In his column “Private sector saved us while government bungled Covid details” (Spokesman, March 7), conservative Marc Thiessen claims that the “medical miracle” of the COVID-19 vaccines was the result of the “the innovative free enterprise system.”

It is very unlikely that Johnson & Johnson would have gone forward without a government grant of $456 million. U.S. taxpayers gave Moderna $955 million for late-stage clinical testing. Pfizer refused to take government funds for the development of its vaccine, but Trump officials did guarantee $1.95 billion for production and distribution.

Biochemist Katalin Kariko, originally from Hungary, and University of Pennsylvania immunologist Drew Weissman did the original research on the revolutionary mRNA vaccine, first licensed by Moderna.

Pfizer’s German partner BioNtech received $455 million in government funds and used Kariko’s and Weissman’s research for its vaccine. So far Uncle Sam has distributed about $14 billion to seven drug manufacturers for COVID vaccine development.

There is nothing miraculous about drug companies’ desire to make huge profits in a market of 7.9 billion people. These companies have largely stayed out of vaccine development primarily of the risk of low profits. This is most likely the reason why they have not produced better treatments for tuberculosis, whose primary victims are the world’s poor.

Drug companies also will have to concede that decades of work at the National Institutes of Health, the California Institute of Technology, the Massachusetts Institute of Technology, Dartmouth College, Scripps Research Institute, Universities of Pennsylvania, Cambridge and Oxford have contributed to the research.

Other COVID-19 vaccines that will soon be available use older methods that were also largely funded by government agencies. There is a reason to place “public” first in the phrase “public-private partnerships,” because many of the achievements of the 20th century (space, health, economics) could not have been accomplished without government support.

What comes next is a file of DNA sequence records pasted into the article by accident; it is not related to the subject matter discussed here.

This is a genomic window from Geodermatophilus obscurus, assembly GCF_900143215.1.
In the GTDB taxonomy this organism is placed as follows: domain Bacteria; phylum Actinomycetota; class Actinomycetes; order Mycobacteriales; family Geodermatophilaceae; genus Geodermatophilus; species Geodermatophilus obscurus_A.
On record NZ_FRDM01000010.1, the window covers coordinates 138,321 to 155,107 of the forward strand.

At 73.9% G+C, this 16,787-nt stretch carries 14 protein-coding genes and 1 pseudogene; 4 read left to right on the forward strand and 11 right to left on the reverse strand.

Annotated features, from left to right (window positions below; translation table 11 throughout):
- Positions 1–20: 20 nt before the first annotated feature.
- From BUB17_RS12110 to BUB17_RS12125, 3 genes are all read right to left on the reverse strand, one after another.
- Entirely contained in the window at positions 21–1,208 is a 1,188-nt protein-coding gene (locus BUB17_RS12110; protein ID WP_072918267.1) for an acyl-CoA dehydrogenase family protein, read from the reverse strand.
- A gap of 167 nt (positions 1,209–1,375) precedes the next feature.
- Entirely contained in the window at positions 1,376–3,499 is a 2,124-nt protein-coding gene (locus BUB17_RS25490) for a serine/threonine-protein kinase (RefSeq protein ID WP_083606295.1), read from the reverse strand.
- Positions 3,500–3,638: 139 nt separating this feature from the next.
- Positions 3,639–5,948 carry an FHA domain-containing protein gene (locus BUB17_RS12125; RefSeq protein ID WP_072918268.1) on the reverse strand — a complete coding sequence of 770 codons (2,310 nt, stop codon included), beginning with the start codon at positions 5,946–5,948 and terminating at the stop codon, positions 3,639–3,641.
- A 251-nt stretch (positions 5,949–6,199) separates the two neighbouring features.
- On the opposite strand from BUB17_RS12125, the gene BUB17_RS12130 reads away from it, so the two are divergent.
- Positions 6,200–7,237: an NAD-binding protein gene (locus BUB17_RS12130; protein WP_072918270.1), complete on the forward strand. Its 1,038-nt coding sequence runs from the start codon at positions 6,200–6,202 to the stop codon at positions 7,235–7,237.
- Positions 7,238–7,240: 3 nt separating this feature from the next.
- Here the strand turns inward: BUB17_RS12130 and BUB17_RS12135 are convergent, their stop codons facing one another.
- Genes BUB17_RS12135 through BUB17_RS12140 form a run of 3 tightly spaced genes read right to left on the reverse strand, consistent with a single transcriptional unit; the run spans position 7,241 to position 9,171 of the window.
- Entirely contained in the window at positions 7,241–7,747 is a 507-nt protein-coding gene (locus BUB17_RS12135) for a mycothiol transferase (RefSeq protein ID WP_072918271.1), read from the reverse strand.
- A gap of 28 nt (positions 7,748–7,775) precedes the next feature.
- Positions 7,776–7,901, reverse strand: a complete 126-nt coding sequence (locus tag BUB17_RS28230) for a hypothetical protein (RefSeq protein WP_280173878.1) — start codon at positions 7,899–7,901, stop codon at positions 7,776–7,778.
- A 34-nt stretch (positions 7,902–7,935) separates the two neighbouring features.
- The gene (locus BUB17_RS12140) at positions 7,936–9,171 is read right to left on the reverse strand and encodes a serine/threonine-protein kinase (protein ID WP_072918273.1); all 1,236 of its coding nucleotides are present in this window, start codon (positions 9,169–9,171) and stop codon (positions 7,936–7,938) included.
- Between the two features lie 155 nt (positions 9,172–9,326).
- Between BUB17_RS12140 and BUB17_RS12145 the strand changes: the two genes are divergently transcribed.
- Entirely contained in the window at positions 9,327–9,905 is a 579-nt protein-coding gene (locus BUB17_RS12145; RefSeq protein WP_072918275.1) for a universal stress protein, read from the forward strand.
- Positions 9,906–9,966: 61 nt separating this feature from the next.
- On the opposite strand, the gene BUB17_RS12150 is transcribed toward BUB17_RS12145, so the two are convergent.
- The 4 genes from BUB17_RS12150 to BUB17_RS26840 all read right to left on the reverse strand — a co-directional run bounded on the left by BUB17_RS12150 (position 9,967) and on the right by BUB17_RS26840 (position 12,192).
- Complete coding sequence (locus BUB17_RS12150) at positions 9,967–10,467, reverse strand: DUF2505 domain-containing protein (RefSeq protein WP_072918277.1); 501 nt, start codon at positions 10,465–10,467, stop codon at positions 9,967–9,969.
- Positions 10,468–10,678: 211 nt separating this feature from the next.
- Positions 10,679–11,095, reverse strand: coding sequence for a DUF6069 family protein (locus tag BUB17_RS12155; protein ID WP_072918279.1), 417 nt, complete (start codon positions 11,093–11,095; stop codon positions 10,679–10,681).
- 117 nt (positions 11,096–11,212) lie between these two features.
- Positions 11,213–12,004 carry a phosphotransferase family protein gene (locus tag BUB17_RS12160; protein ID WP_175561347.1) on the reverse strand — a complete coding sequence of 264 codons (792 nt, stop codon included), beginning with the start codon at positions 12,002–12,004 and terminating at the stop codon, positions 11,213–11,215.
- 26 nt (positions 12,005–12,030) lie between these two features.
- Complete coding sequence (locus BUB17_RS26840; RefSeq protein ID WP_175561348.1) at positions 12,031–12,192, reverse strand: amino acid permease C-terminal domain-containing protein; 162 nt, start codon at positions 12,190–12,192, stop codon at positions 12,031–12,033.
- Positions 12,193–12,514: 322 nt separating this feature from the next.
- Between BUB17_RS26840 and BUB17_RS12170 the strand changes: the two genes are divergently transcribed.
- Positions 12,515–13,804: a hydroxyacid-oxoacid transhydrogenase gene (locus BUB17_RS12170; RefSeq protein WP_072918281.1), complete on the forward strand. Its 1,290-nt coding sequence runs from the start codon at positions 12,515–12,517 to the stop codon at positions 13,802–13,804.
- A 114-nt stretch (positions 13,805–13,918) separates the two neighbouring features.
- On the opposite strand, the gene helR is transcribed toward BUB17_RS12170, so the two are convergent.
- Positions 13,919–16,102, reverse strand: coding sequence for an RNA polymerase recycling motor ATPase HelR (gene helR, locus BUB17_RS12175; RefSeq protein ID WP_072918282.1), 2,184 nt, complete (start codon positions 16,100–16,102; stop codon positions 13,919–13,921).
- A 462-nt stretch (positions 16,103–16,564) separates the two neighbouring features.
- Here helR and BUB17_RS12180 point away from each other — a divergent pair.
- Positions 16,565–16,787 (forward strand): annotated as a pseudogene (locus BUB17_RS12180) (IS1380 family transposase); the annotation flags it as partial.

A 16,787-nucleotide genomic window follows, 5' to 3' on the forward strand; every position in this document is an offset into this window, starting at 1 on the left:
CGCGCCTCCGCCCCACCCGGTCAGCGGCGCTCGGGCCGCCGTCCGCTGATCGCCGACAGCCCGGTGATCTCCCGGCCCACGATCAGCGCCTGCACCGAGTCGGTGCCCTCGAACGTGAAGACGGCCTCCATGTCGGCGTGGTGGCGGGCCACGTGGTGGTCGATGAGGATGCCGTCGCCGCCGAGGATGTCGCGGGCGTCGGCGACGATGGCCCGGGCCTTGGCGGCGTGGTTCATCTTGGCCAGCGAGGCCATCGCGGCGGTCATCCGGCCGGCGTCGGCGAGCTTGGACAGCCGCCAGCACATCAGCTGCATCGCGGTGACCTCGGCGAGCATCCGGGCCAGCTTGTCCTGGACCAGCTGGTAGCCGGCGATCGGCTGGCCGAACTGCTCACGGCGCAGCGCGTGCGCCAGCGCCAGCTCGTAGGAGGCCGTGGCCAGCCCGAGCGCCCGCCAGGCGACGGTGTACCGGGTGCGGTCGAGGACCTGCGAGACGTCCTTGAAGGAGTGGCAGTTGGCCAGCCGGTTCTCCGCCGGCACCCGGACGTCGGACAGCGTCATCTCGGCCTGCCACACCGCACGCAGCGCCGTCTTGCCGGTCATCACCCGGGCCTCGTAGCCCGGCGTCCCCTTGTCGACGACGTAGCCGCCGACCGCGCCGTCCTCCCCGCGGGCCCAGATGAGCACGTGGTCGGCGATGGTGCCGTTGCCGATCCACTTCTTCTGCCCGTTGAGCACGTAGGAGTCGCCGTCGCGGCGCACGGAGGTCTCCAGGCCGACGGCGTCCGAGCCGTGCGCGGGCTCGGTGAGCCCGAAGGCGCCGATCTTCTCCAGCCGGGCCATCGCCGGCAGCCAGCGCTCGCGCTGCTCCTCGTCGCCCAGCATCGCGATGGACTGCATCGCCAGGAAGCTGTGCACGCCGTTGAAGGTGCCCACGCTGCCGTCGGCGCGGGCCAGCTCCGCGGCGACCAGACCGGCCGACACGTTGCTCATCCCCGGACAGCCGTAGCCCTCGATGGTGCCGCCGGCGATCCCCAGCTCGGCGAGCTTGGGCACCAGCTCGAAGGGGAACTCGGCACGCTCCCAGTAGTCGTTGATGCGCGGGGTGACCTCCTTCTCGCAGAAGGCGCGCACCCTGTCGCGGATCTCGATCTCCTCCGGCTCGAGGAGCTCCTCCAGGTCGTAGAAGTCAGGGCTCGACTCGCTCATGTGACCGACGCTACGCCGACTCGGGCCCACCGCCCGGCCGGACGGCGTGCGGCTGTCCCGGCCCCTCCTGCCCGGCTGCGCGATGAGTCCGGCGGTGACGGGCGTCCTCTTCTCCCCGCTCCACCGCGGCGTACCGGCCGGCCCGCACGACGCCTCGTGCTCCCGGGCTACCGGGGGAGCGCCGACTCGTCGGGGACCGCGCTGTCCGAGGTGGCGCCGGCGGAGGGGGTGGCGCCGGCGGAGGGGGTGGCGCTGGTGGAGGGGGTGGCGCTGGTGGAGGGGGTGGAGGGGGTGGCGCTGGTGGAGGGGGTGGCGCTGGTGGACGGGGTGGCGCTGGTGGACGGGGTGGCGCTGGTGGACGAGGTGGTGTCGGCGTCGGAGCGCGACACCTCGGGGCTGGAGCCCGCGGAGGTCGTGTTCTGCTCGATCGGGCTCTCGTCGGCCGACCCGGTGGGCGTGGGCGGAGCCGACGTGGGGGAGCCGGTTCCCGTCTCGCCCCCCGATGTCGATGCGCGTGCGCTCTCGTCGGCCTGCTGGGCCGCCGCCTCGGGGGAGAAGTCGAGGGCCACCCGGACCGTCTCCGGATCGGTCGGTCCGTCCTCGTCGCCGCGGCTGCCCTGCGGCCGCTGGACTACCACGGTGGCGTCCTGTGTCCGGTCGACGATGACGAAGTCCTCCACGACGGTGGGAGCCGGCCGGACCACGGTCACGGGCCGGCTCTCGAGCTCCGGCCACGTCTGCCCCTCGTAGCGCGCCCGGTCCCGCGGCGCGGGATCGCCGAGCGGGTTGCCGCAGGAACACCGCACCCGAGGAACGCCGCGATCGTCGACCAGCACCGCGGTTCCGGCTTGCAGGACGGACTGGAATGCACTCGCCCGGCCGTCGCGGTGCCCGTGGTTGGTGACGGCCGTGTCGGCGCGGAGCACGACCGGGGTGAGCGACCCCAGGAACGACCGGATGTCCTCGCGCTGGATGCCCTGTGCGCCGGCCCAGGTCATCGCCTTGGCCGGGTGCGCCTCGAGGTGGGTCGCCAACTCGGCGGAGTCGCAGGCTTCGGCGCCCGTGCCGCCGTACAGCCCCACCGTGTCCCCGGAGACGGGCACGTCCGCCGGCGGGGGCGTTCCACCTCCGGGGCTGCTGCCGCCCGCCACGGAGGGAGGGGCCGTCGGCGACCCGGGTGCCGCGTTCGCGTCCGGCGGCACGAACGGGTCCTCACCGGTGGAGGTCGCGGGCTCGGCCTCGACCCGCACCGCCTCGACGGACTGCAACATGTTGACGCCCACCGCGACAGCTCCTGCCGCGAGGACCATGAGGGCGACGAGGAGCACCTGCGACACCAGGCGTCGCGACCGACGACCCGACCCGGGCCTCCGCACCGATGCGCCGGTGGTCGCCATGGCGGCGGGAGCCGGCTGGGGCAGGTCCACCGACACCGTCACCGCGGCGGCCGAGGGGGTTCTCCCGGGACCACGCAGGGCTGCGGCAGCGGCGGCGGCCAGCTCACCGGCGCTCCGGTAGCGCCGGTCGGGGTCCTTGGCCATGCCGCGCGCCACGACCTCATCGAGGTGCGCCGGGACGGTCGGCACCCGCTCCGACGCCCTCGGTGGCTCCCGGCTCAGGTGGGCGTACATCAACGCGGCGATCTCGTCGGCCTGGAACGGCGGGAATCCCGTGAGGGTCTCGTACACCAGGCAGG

Outside Dhaka, Bangladesh’s capital, there is a state-of-the art pharmaceutical factory whose managers want to produce COVID-19 vaccines, but Pfizer, Moderna and AstraZeneca refuse to waive their intellectual property rights.

The U.S. government will soon hold a patent on Moderna’s mRNA vaccine, but its contract came with the provision that the technology not be shared for worldwide production.

The World Health Organization is insisting that President Biden use his executive power to break this vaccine monopoly. Otherwise, hundreds of millions of lives will be held hostage by profit rather than pursuing the common good. The longer the developing world waits for vaccines, the greater the risk for mutant variants, which are a danger for rich countries as well as the poor.

After ignoring public funding for vaccine development, Thiessen then criticizes government failures during the pandemic. He takes cheap shots at Anthony Fauci’s alleged mistakes, but does not mention ex-President Trump’s responsibility — the biggest “bungler,” to use Thiessen’s word. Trump privately admitted to Bob Woodward that he knew that the virus was far more deadly than the flu, that it was airborne and that children could die from it.

In a previous column (Lewiston Tribune, Jan. 7) Thiessen candidly wrote about Trump’s 10 worst mistakes, and one was that his “vaccine distribution has been an inexcusable disaster,” as it left “about 22 million Americans without any immunity during the deadliest period since the pandemic began.”

Trump and his wife were inoculated in private, and, only when prompted on Fox News, did he say that people should get the vaccine. However, he immediately undercut his recommendation by saying that “we have our freedoms and we have to live by that, and I agree with that also.”

In a recent poll, 41 percent of Republicans (49 percent of men) said that they won’t get the shot, while only 11 percent of Democrats did. It will be very difficult for us to reach herd immunity with so many foolish people opting out.

Why isn’t some attorney willing to file a class action suit on the part of families who have lost loved ones, citing Trump’s willful and gross negligence?

Nick Gier is professor emeritus at the University of Idaho. Read all his columns on the virus at Email him at

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